have a corresponding fullwidth form, it is left as is. This value
    is typically used to typeset Latin characters and digits like
    ideographic characters. 

Additional description:

    The definition of fullwidth and halfwidth forms can be found on
    the Unicode consortium web site at [UAX11]. The mapping to
    fullwidth form is defined by <wide> tag of Character Decomposition
    Mapping in [UAX44].

But this doesn't really define the precise mapping function, it implies
it obliquely.  The data in the UnicodeData.txt file looks like this:

FF41;FULLWIDTH LATIN SMALL LETTER A;Ll;0;L;<wide> 0061;;;;N;;;FF21;;FF21
FF42;FULLWIDTH LATIN SMALL LETTER B;Ll;0;L;<wide> 0062;;;;N;;;FF22;;FF22
FF43;FULLWIDTH LATIN SMALL LETTER C;Ll;0;L;<wide> 0063;;;;N;;;FF23;;FF23
FF44;FULLWIDTH LATIN SMALL LETTER D;Ll;0;L;<wide> 0064;;;;N;;;FF24;;FF24

The mapping is *from* the codepoint contained in the
Decomposition_Mapping property when '<wide>' is present.  So 'A'
(U+0061) would map to it's fullwidth version (U+FF41).  When you look
at the data you also discover this:

3000;IDEOGRAPHIC SPACE;Zs;0;WS;<wide> 0020;;;;N;;;;;

So the mapping would also map spaces to ideographic spaces.  Since
this has implications for white space collapsing, the point in the
text handling pipeline where text-transform occurs needs to be defined
precisely.  This has been noted as an issue and discussed on www-style

The precise behavior of 'uppercase' and 'lowercase' should also
probably be defined explicitly.  Should only the
Simple_Uppercase_Mapping and Simple_Lowercase_Mapping properties be
used?  Or should the properties contained in SpecialCasing.txt also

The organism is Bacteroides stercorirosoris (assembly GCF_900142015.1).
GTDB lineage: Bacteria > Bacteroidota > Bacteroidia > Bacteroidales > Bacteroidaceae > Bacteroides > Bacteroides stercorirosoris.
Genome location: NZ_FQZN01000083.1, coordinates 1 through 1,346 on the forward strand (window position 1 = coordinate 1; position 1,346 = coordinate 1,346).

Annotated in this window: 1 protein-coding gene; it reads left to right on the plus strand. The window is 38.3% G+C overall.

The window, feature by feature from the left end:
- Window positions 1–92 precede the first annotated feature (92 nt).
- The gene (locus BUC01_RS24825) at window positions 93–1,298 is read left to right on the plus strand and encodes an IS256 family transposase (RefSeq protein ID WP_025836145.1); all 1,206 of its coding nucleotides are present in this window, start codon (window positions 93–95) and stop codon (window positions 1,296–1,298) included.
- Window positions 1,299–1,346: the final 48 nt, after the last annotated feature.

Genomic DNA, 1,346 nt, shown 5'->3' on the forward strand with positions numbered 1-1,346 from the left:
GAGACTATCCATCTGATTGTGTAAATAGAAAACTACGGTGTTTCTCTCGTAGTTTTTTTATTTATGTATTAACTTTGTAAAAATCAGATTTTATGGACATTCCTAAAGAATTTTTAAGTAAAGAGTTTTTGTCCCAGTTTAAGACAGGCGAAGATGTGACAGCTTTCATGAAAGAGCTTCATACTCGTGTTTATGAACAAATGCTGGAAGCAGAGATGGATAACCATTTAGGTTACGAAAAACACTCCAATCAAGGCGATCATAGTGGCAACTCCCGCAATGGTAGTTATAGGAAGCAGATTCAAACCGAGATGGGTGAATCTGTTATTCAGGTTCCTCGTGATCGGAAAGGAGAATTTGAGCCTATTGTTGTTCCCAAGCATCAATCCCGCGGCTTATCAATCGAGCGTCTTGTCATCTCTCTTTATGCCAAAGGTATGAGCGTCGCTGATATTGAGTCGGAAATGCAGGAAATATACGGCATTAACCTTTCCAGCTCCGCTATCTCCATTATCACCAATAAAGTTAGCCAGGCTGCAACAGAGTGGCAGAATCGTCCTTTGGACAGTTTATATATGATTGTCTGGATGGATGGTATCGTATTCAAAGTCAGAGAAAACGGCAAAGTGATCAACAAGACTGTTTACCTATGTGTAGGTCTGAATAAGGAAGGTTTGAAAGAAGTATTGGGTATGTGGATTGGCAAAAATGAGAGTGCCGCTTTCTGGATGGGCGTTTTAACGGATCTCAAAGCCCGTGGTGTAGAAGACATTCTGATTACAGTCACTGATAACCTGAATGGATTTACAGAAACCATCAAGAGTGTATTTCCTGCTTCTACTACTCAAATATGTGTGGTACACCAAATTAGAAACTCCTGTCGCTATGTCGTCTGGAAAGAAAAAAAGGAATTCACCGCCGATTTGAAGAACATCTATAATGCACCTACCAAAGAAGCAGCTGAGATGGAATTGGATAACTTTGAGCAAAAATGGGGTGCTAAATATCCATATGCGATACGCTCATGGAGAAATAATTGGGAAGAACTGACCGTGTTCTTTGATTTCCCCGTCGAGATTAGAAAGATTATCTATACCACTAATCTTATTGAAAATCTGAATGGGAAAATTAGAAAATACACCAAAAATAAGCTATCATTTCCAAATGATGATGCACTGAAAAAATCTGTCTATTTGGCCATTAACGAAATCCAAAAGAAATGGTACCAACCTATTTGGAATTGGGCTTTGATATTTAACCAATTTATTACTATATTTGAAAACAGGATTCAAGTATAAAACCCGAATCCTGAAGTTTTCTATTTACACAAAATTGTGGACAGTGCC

apply? (My answer: yes please!).

Instead the current draft just writes:

    Although limited, the case mapping process has some language
    dependencies. Some well known examples are Turkish and Greek. If
    the content language is known then any such language-specific
    rules must be used.  The case mapping rules for the character
    repertoire specified by the Unicode Standard can be found on the
    Unicode Consortium Web site. [UNICODE]

This is simply not sufficient to define what 'uppercase' and
'lowercase' means in implementation terms.

Depending on how you define the case-mapping properties, there's also 
a possible ordering issue, since text-transform can be multi-valued:

  p { text-transform: fullwidth lowercase; }

  <p>&#xfb00;</p> /* codepoint for ff presentational ligature */

Does a viewer see the ff-ligature or fullwidth FF?  This *might* be
determined by the order in which these mappings are applied.

My point here is simply that implementors need more detail than simple
references to parts of Unicode.  Rather than rely on folks like Boris
Zbarsky, David Baron and Sergey Malkin to point these details out when
they actually dig through the references for a given property and
ponder on them for a bit, I think it would be better (and simpler!)
for the specs to detail these algorithms precisely so that issues like
these are clear to not just implementors steeped in Unicode lore but
to authors, QA folks and other mere mortals.


John Daggett

[1] Effect of text-transform on spaces
Received on Wednesday, 4 May 2011 06:35:07 UTC